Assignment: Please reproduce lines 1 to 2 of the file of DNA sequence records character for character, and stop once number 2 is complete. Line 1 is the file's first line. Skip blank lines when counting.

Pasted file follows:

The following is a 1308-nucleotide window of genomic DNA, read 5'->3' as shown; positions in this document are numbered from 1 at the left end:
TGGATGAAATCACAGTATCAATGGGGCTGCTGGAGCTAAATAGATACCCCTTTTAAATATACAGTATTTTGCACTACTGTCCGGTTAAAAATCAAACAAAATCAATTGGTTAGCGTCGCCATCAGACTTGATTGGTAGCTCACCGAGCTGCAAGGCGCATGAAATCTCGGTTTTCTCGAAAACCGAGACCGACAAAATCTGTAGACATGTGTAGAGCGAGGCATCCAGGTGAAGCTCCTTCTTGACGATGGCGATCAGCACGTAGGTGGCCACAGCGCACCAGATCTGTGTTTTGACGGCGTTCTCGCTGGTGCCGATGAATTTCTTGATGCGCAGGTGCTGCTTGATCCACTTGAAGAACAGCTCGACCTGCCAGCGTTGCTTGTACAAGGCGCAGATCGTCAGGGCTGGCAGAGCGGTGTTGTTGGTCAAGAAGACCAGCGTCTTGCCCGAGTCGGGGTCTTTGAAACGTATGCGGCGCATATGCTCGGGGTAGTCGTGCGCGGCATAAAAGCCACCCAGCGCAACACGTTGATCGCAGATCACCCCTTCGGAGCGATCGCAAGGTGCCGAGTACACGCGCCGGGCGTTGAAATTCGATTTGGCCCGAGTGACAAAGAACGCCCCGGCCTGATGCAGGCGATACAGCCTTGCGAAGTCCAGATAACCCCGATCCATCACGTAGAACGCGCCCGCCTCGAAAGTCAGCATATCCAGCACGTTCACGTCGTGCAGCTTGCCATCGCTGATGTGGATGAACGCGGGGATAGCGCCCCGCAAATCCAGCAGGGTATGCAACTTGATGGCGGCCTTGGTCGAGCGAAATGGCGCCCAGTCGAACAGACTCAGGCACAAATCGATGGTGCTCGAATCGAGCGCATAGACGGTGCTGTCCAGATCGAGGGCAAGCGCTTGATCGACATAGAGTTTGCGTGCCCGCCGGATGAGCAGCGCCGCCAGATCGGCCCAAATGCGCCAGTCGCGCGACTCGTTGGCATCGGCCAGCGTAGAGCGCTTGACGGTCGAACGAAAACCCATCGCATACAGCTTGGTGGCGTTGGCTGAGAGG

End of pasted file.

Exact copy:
The following is a 1308-nucleotide window of genomic DNA, read 5'->3' as shown; positions in this document are numbered from 1 at the left end:
TGGATGAAATCACAGTATCAATGGGGCTGCTGGAGCTAAATAGATACCCCTTTTAAATATACAGTATTTTGCACTACTGTCCGGTTAAAAATCAAACAAAATCAATTGGTTAGCGTCGCCATCAGACTTGATTGGTAGCTCACCGAGCTGCAAGGCGCATGAAATCTCGGTTTTCTCGAAAACCGAGACCGACAAAATCTGTAGACATGTGTAGAGCGAGGCATCCAGGTGAAGCTCCTTCTTGACGATGGCGATCAGCACGTAGGTGGCCACAGCGCACCAGATCTGTGTTTTGACGGCGTTCTCGCTGGTGCCGATGAATTTCTTGATGCGCAGGTGCTGCTTGATCCACTTGAAGAACAGCTCGACCTGCCAGCGTTGCTTGTACAAGGCGCAGATCGTCAGGGCTGGCAGAGCGGTGTTGTTGGTCAAGAAGACCAGCGTCTTGCCCGAGTCGGGGTCTTTGAAACGTATGCGGCGCATATGCTCGGGGTAGTCGTGCGCGGCATAAAAGCCACCCAGCGCAACACGTTGATCGCAGATCACCCCTTCGGAGCGATCGCAAGGTGCCGAGTACACGCGCCGGGCGTTGAAATTCGATTTGGCCCGAGTGACAAAGAACGCCCCGGCCTGATGCAGGCGATACAGCCTTGCGAAGTCCAGATAACCCCGATCCATCACGTAGAACGCGCCCGCCTCGAAAGTCAGCATATCCAGCACGTTCACGTCGTGCAGCTTGCCATCGCTGATGTGGATGAACGCGGGGATAGCGCCCCGCAAATCCAGCAGGGTATGCAACTTGATGGCGGCCTTGGTCGAGCGAAATGGCGCCCAGTCGAACAGACTCAGGCACAAATCGATGGTGCTCGAATCGAGCGCATAGACGGTGCTGTCCAGATCGAGGGCAAGCGCTTGATCGACATAGAGTTTGCGTGCCCGCCGGATGAGCAGCGCCGCCAGATCGGCCCAAATGCGCCAGTCGCGCGACTCGTTGGCATCGGCCAGCGTAGAGCGCTTGACGGTCGAACGAAAACCCATCGCATACAGCTTGGTGGCGTTGGCTGAGAGG